New subscribers to the movie theater subscription service will pay for a year in advance using their bank account.
MoviePass has brought back the $9.95 unlimited movie plan with new restrictions and a different way to pay.
The movie theater subscription service relaunched the unlimited plan with restrictions on movie and theater choice based on "excessive individual usage." The plan was first reported by Business Insider's sources and a staging URL Monday, but it's since gone live Tuesday.
MoviePass' ability to restrict what films and theaters subscribers can choose from has been well-documented, most notably last summer when subscribers were unable to see Mission: Impossible - Fallout. MoviePass eventually transitioned customers on its $9.95 per month unlimited plan to a three-movie-per-month plan, which uses a schedule to determine eligible movies.
The plan also ditches using credit or debt cards in favor of annual billing by ACH/eCheck, meaning customers would pay for a year of the service upfront using their bank information. Though such a move likely cuts down on processing fees for MoviePass, the service has been known to change its terms rapidly. The plan is currently listed to be available for a limited time, alongside a monthly plan with similar restrictions for $14.95 a month.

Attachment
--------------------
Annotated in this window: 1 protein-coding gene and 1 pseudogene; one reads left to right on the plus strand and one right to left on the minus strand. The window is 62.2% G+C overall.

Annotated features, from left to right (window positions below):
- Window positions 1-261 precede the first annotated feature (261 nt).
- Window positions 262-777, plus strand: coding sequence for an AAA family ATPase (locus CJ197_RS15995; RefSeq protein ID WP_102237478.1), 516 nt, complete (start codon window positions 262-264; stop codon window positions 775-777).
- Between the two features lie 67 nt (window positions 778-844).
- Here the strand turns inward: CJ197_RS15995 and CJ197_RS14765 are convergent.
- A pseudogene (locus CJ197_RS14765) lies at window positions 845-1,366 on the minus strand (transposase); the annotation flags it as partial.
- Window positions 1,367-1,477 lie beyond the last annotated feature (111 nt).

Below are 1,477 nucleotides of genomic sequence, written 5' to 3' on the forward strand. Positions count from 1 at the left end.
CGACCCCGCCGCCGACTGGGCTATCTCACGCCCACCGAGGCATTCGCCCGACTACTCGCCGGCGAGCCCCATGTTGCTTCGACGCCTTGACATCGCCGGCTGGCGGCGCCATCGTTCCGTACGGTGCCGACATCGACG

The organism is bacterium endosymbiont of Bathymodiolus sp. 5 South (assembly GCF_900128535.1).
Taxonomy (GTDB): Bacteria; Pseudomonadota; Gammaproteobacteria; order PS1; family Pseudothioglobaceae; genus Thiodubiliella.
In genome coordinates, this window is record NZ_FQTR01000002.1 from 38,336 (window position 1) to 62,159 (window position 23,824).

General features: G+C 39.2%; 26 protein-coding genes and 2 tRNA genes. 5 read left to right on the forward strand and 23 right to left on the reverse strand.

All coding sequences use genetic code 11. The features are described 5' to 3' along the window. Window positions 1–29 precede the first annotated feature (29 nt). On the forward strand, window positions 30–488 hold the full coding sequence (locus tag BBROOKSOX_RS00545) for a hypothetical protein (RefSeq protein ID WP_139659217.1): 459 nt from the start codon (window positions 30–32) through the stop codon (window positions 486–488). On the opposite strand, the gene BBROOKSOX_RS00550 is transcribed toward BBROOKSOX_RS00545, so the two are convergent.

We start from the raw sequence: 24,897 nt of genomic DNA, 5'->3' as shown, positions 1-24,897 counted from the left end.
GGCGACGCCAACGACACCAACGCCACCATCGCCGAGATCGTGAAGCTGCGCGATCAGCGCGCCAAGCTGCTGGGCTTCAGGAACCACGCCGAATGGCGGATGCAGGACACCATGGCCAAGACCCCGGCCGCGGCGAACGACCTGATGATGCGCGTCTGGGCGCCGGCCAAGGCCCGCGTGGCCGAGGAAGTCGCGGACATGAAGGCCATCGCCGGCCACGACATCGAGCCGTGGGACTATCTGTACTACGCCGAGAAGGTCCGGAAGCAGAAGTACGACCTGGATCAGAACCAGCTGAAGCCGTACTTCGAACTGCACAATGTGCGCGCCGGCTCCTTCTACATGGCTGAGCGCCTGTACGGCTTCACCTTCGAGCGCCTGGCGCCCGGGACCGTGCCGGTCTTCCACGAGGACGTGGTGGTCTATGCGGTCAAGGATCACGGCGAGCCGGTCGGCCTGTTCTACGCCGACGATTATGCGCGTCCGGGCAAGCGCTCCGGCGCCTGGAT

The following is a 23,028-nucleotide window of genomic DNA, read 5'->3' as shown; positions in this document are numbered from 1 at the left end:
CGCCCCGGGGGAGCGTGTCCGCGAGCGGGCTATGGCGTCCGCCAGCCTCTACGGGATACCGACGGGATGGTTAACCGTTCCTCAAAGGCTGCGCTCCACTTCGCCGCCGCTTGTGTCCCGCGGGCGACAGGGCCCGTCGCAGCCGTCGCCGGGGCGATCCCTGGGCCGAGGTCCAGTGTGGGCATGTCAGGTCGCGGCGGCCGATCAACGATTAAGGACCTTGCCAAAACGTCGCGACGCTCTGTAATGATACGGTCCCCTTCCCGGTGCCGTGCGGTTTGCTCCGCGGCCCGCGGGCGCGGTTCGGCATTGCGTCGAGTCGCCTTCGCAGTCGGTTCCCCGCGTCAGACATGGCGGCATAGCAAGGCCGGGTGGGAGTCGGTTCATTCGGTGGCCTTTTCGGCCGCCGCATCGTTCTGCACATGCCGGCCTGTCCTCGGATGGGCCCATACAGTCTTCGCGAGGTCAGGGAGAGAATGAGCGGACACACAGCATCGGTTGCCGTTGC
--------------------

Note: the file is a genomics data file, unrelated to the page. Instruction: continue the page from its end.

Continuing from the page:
These two plans, which are labeled as "uncapped," appear to have replaced MoviePass' three previous plans for now: the previously mentioned $9.95 plan for three movies with limited availability that's now named "Select," an "All Access" plan starting at $14.95 ($17.95 or $19.95 in some regions) that allows for picking any three 2D movies in a month and a "Red Carpet" plan for $19.95 a month ($21.95 or $24.95 in certain regions) that allows for one Imax or RealD 3D film.
If you plan to see a movie using the unlimited service, you have to reserve your ticket "no more than three hours prior to the selected showtime." MoviePass can also suspend or cancel your subscription if you fail to show up for movie after reserving a ticket more than once in a 30-day period, or don't watch a movie "in its entirety."
MoviePass didn't respond to a request for comment.
-- Sean Keane contributed to this report.
Originally published March 18, 9:41 a.m. PT.
Update, March 20, 7 a.m. PT: Adds more detail on the restrictions.